$A^T A$ eigenvalue bounding

Let $A$ be a square matrix with real entries.

Is there anything like any eigenvalue of $A^tA \leq \max({1,\lambda^2})$ where $\lambda$ is an eigenvalue of $A$ and max is taken over all eigenvalues?

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How to show it @JonasMeyer? Yes yor assumptions should be in my guess! – Salih Ucan Jan 28 '13 at 2:56
Yobo: I added the assumption of real entries to the question. I deleted my comment in part because it implied an incorrect statement base on my backwards thinking. – Jonas Meyer Jan 28 '13 at 3:40

Consider $A=\begin{bmatrix} 0 & 2 \\ 0 & 0 \end{bmatrix}$

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This is a thought: Let svd of $A=U\Sigma V^T$. Thus $A^TA=V\Sigma^2 V^T$. Thus, eigenvalues of $A^TA$ are squares of singular values of those of $A$. Thus, what you actually require is that the squared singular values of a matrix should be less than the maximum among the absolute squared values of its eigenvalues, i.e \begin{align} \sigma_i^2\leq max(|\lambda_k|^2),~\forall i \end{align} where $\lambda_k$ are the eigenvalues of $A$. I don't think it is true in general, unless $A$ has some kind of properties.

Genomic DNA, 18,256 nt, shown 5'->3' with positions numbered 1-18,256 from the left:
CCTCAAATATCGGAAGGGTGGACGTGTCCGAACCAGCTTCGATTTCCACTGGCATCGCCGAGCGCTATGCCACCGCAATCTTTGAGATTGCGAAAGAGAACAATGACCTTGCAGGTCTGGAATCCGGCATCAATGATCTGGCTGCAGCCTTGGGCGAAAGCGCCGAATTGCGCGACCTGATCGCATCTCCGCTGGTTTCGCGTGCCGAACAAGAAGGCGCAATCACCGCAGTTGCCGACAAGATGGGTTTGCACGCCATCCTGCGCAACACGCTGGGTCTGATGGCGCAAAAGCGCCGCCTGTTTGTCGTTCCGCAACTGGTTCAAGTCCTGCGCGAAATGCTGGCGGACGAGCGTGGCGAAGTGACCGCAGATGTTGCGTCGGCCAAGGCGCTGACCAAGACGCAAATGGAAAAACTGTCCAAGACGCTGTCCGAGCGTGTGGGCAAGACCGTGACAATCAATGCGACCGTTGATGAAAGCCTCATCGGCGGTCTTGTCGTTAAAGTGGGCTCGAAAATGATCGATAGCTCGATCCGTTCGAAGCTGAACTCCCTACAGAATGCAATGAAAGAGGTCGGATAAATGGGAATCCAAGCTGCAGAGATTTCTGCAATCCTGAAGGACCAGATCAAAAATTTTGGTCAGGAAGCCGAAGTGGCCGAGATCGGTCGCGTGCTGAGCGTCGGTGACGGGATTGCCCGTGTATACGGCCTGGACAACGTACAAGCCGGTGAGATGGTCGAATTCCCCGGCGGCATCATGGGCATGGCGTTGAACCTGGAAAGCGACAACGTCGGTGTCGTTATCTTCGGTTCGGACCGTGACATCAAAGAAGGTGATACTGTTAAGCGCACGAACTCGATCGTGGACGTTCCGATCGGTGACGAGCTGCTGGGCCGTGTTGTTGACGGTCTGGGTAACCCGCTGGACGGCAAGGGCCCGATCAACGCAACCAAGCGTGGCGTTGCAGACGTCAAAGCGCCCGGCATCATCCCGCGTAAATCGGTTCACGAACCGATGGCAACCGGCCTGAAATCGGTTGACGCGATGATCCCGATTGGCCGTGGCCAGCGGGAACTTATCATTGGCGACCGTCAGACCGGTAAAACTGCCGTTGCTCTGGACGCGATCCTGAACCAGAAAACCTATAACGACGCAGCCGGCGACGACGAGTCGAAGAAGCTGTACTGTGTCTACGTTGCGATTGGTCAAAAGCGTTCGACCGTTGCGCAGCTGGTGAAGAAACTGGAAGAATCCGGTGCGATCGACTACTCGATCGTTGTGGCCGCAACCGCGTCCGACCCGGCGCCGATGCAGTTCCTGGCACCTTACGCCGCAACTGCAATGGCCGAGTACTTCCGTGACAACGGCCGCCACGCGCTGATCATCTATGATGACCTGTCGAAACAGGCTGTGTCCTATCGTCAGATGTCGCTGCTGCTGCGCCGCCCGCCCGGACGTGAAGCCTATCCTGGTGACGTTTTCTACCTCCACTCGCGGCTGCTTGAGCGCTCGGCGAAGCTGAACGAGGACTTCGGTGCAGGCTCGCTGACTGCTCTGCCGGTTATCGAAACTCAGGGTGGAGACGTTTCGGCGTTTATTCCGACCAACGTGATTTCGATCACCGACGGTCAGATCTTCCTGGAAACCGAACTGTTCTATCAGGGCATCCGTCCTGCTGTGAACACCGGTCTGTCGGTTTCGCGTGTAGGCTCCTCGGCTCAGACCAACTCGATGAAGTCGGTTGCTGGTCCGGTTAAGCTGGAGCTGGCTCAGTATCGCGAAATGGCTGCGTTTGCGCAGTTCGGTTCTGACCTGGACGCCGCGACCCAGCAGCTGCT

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This should be correct always?? There is no suspicious here?? – Salih Ucan Jan 28 '13 at 3:57
Yes, it should be. – dineshdileep Jan 28 '13 at 4:16

Presumably $A$ is a real $n\times n$ matrix with all its eigenvalues being real. The inequality is false in general (see chaohuang's answer for a counterexample), but it is true in each of the following circumstances (exercises):

• $A$ is real symmetric (in this case, $A$ is guaranteed to have only real eigenvalues),
• $A$ is a doubly stochastic matrix (hint: Perron-Frobenius theorem),
• the norm of every column of $A$ does not exceed $\frac1{\sqrt{n}}$ (hint: for any unit vector $x$, we have $\|Ax\|\le\sum_i|x_j|\|a_{\ast j}\|\le\|x\|\ \left\|\left(\|a_{\ast 1}\|,\ldots,\|a_{\ast n}\|\right)\right\|$ by Cauchy-Schwarz inequalty),
• the norm of every row of $A$ does not exceed $\frac1{\sqrt{n}}$,
• $\|A\|_1\|A\|_\infty\le1$, where $\|A\|_1$ and $\|A\|_\infty$ are respectively the maximum absolute column sum norm and the maximum absolute row sum norm of $A$ (hint: $\rho(A^TA)\le\|A^TA\|_1\le\|A^T\|_1\|A\|_1$).
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Why is it false in general could you give a counterexample? Thank you.. – Salih Ucan Jan 28 '13 at 7:43
@Yobo See the answer of chaohuang for a counterexample. – user1551 Jan 28 '13 at 7:50

We know that $A$ and $A^t$ have the same set of eigenvaluse, and we also know that the matrix products $AB$ and $BA$ have the same sets of eigenvalues. These two bits of information may be of help. Good luck!

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